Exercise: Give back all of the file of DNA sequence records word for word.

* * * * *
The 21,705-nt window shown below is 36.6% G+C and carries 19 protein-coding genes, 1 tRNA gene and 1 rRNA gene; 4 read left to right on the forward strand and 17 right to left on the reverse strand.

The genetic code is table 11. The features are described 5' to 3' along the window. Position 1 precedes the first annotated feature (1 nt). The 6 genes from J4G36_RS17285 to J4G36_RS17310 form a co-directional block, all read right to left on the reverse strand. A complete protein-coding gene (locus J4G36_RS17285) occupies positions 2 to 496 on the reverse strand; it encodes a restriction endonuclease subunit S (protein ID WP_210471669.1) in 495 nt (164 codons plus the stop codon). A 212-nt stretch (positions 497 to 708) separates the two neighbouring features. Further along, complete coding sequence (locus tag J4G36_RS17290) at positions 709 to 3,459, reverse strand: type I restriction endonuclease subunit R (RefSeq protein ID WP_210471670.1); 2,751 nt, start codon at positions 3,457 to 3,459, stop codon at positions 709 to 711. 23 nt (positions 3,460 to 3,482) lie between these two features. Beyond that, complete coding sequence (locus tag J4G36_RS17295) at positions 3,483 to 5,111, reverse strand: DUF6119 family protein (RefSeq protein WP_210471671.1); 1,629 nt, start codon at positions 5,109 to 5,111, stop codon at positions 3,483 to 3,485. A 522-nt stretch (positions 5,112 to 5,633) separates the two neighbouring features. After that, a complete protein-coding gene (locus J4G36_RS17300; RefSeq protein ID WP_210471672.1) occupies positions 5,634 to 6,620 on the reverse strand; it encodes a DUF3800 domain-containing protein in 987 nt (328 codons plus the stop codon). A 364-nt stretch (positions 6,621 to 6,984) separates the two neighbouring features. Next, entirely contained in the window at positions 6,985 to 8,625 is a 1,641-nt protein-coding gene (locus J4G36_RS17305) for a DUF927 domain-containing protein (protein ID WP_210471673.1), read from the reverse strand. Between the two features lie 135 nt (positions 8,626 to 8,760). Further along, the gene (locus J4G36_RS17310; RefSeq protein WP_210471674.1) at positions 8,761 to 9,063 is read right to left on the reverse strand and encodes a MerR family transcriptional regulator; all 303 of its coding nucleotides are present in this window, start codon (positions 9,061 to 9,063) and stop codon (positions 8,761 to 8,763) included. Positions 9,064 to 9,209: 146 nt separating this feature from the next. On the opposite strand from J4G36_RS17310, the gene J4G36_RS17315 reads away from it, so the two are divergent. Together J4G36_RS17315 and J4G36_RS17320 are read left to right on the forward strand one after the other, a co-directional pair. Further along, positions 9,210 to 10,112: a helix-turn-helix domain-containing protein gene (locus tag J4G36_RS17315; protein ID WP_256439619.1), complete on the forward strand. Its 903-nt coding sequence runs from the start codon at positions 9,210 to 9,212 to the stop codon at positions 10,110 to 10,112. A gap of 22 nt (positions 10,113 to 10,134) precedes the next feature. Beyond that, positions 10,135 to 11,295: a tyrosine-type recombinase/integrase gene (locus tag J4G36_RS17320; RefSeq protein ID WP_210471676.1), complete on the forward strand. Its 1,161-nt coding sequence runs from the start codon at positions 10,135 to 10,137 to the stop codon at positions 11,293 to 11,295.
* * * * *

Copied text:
The 21,705-nt window shown below is 36.6% G+C and carries 19 protein-coding genes, 1 tRNA gene and 1 rRNA gene; 4 read left to right on the forward strand and 17 right to left on the reverse strand.

The genetic code is table 11. The features are described 5' to 3' along the window. Position 1 precedes the first annotated feature (1 nt). The 6 genes from J4G36_RS17285 to J4G36_RS17310 form a co-directional block, all read right to left on the reverse strand. A complete protein-coding gene (locus J4G36_RS17285) occupies positions 2 to 496 on the reverse strand; it encodes a restriction endonuclease subunit S (protein ID WP_210471669.1) in 495 nt (164 codons plus the stop codon). A 212-nt stretch (positions 497 to 708) separates the two neighbouring features. Further along, complete coding sequence (locus tag J4G36_RS17290) at positions 709 to 3,459, reverse strand: type I restriction endonuclease subunit R (RefSeq protein ID WP_210471670.1); 2,751 nt, start codon at positions 3,457 to 3,459, stop codon at positions 709 to 711. 23 nt (positions 3,460 to 3,482) lie between these two features. Beyond that, complete coding sequence (locus tag J4G36_RS17295) at positions 3,483 to 5,111, reverse strand: DUF6119 family protein (RefSeq protein WP_210471671.1); 1,629 nt, start codon at positions 5,109 to 5,111, stop codon at positions 3,483 to 3,485. A 522-nt stretch (positions 5,112 to 5,633) separates the two neighbouring features. After that, a complete protein-coding gene (locus J4G36_RS17300; RefSeq protein ID WP_210471672.1) occupies positions 5,634 to 6,620 on the reverse strand; it encodes a DUF3800 domain-containing protein in 987 nt (328 codons plus the stop codon). A 364-nt stretch (positions 6,621 to 6,984) separates the two neighbouring features. Next, entirely contained in the window at positions 6,985 to 8,625 is a 1,641-nt protein-coding gene (locus J4G36_RS17305) for a DUF927 domain-containing protein (protein ID WP_210471673.1), read from the reverse strand. Between the two features lie 135 nt (positions 8,626 to 8,760). Further along, the gene (locus J4G36_RS17310; RefSeq protein WP_210471674.1) at positions 8,761 to 9,063 is read right to left on the reverse strand and encodes a MerR family transcriptional regulator; all 303 of its coding nucleotides are present in this window, start codon (positions 9,061 to 9,063) and stop codon (positions 8,761 to 8,763) included. Positions 9,064 to 9,209: 146 nt separating this feature from the next. On the opposite strand from J4G36_RS17310, the gene J4G36_RS17315 reads away from it, so the two are divergent. Together J4G36_RS17315 and J4G36_RS17320 are read left to right on the forward strand one after the other, a co-directional pair. Further along, positions 9,210 to 10,112: a helix-turn-helix domain-containing protein gene (locus tag J4G36_RS17315; protein ID WP_256439619.1), complete on the forward strand. Its 903-nt coding sequence runs from the start codon at positions 9,210 to 9,212 to the stop codon at positions 10,110 to 10,112. A gap of 22 nt (positions 10,113 to 10,134) precedes the next feature. Beyond that, positions 10,135 to 11,295: a tyrosine-type recombinase/integrase gene (locus tag J4G36_RS17320; RefSeq protein ID WP_210471676.1), complete on the forward strand. Its 1,161-nt coding sequence runs from the start codon at positions 10,135 to 10,137 to the stop codon at positions 11,293 to 11,295.